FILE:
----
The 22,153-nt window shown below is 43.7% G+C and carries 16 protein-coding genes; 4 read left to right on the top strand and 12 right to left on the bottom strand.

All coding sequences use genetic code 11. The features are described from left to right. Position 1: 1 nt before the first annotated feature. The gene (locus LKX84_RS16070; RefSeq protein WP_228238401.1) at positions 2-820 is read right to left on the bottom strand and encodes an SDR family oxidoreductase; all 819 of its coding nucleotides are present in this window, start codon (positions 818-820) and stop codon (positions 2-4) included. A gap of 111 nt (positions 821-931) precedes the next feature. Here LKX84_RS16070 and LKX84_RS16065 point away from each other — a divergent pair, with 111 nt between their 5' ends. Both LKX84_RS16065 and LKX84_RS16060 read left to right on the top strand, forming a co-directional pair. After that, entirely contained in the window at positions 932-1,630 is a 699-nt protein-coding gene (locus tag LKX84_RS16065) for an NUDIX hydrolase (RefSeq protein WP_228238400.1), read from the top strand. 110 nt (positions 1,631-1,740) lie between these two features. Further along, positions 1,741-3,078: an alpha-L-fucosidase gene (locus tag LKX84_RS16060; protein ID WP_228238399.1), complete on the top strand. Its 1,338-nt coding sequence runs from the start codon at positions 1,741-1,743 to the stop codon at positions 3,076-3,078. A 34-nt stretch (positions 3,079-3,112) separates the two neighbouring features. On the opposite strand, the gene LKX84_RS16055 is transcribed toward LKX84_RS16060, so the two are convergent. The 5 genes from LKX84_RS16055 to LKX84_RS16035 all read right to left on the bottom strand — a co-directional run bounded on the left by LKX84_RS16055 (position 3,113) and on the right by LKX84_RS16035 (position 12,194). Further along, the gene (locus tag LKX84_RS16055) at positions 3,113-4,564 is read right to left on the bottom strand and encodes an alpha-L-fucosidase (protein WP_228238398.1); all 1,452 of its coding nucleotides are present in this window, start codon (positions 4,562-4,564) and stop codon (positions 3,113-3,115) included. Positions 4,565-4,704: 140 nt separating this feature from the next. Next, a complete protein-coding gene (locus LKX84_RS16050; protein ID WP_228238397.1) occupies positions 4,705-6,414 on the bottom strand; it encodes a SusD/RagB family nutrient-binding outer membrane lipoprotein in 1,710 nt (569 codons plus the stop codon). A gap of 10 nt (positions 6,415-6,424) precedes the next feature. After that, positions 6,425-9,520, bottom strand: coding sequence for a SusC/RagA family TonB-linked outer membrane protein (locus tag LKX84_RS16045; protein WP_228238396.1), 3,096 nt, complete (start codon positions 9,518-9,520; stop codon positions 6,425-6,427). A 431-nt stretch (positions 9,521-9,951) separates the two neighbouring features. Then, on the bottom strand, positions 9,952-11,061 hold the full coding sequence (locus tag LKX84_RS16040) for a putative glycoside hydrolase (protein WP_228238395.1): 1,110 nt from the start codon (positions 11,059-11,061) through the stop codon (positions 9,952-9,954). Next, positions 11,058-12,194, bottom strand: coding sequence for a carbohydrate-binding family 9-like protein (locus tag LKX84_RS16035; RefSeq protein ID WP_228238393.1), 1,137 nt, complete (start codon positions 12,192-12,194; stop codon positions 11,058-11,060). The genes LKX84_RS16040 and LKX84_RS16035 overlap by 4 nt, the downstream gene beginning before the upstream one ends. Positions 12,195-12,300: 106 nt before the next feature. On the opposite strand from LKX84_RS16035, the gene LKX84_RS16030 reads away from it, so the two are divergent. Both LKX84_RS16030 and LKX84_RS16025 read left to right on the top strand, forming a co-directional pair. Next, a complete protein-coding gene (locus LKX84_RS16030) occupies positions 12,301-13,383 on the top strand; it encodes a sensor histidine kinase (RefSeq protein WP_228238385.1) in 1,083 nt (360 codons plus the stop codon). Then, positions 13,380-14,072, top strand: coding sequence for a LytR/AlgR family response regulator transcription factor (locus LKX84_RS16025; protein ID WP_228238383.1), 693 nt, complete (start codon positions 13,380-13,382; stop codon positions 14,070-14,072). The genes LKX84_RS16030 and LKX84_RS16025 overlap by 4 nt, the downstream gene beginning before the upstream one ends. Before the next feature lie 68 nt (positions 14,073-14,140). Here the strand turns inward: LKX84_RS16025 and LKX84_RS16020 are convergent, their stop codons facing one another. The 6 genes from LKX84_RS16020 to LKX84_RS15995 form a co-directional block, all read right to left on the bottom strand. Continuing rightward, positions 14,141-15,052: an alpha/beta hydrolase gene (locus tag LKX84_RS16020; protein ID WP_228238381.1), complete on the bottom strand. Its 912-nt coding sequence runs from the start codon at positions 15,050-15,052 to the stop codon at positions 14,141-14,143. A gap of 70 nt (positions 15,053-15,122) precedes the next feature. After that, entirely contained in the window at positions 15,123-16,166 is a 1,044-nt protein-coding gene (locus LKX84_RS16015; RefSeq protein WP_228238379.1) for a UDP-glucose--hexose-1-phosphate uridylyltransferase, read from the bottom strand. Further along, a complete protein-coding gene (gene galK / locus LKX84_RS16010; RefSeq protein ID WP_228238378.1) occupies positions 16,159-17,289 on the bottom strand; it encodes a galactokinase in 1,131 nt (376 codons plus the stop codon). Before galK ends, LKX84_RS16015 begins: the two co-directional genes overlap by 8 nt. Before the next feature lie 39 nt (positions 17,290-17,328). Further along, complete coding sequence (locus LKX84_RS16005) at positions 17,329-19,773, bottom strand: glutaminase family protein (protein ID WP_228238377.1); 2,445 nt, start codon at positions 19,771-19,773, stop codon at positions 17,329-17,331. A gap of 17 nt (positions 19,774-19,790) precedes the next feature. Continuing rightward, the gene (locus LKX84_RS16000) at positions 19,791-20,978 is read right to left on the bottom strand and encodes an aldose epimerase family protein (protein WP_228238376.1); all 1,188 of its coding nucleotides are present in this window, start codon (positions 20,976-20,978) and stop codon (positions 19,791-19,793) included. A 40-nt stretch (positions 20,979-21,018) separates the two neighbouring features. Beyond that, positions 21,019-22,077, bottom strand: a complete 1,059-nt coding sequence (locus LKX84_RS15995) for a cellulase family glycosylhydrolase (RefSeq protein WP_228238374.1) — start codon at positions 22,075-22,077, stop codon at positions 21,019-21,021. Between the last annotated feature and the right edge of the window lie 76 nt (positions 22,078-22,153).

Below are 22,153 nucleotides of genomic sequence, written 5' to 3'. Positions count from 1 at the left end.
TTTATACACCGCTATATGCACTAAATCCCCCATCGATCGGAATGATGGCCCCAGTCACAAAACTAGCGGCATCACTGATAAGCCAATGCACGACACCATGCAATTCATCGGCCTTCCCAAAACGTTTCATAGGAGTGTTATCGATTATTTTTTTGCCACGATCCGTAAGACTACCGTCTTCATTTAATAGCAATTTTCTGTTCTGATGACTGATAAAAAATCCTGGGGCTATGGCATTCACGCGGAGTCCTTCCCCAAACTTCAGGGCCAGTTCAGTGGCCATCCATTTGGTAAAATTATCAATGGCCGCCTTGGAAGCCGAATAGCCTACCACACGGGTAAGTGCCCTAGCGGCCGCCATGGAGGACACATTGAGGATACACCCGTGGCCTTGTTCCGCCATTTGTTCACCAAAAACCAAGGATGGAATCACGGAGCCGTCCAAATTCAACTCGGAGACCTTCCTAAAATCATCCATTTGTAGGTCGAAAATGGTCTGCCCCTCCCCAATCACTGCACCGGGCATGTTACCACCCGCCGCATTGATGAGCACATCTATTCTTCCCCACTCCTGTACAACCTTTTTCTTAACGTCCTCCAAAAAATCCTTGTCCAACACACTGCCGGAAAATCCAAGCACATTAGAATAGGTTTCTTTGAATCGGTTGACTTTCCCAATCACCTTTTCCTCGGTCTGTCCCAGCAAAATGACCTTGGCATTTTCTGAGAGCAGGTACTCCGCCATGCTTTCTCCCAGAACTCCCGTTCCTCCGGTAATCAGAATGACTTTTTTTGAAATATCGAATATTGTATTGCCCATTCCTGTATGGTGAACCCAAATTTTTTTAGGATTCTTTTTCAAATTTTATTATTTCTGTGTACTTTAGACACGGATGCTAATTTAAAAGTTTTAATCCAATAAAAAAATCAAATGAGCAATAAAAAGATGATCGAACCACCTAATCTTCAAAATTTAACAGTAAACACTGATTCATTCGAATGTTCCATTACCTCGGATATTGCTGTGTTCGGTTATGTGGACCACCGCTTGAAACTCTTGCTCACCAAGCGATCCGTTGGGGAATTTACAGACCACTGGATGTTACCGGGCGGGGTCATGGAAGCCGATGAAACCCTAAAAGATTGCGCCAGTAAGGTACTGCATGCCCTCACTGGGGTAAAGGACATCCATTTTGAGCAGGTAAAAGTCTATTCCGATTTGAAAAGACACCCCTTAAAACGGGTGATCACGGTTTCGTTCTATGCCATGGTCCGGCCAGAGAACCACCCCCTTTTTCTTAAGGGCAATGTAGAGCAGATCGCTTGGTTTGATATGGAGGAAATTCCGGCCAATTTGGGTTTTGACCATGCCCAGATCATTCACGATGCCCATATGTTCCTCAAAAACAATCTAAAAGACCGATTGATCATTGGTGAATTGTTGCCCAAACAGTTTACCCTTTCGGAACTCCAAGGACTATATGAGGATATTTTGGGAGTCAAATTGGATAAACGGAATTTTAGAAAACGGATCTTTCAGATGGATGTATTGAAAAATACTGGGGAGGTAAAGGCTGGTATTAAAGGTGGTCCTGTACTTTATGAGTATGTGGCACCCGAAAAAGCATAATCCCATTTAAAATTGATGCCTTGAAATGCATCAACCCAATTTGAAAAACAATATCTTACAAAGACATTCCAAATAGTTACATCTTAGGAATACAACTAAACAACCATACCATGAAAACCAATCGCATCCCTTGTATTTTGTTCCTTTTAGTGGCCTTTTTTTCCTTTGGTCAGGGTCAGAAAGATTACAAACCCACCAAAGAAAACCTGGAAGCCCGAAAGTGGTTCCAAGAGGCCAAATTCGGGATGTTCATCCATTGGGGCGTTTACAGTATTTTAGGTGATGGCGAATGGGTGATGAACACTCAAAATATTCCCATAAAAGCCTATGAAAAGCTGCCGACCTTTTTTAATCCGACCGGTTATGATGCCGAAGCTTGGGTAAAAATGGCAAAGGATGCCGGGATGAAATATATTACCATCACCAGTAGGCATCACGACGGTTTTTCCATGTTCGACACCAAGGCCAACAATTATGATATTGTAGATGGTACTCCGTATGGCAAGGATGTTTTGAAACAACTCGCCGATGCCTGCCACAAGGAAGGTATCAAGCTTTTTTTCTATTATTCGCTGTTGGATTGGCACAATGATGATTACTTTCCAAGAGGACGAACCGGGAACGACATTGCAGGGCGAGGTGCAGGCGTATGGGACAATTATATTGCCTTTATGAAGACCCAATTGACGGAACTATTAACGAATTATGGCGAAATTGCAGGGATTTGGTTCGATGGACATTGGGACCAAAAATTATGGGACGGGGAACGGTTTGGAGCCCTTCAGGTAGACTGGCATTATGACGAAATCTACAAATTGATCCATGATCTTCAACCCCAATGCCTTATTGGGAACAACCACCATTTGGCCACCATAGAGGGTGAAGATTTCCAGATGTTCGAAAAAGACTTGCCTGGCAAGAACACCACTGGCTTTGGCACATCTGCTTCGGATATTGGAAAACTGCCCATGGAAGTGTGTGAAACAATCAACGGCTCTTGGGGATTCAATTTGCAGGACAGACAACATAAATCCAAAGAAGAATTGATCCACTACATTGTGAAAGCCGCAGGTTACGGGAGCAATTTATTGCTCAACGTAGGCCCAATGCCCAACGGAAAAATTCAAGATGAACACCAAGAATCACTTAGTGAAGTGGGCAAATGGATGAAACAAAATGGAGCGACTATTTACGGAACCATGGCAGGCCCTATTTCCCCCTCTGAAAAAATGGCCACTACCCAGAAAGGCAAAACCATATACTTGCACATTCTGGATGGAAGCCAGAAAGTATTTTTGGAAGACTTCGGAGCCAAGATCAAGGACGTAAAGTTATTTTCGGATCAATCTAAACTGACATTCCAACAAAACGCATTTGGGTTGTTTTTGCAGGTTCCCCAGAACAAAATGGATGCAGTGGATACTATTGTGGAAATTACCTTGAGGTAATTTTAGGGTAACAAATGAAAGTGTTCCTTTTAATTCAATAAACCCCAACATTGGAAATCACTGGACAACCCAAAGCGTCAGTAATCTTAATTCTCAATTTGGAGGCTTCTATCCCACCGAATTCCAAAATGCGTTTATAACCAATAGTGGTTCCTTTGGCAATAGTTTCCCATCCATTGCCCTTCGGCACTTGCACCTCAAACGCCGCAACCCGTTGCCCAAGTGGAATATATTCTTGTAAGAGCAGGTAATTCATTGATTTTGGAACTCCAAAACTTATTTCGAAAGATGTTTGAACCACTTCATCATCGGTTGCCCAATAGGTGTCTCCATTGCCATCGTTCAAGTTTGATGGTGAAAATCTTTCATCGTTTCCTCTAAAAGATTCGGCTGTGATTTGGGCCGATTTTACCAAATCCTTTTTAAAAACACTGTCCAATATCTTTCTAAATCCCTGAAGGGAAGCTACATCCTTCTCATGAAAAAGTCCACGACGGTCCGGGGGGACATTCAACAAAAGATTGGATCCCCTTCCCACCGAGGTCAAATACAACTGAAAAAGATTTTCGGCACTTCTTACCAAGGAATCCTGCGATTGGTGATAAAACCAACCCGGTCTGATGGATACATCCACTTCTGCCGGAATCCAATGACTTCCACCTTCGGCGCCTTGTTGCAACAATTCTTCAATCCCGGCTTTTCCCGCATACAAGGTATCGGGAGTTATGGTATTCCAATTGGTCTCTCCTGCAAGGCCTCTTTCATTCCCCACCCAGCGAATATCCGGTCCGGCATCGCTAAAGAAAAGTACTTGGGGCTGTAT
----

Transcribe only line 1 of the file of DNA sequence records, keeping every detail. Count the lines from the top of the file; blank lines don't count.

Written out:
The 22,153-nt window shown below is 43.7% G+C and carries 16 protein-coding genes; 4 read left to right on the top strand and 12 right to left on the bottom strand.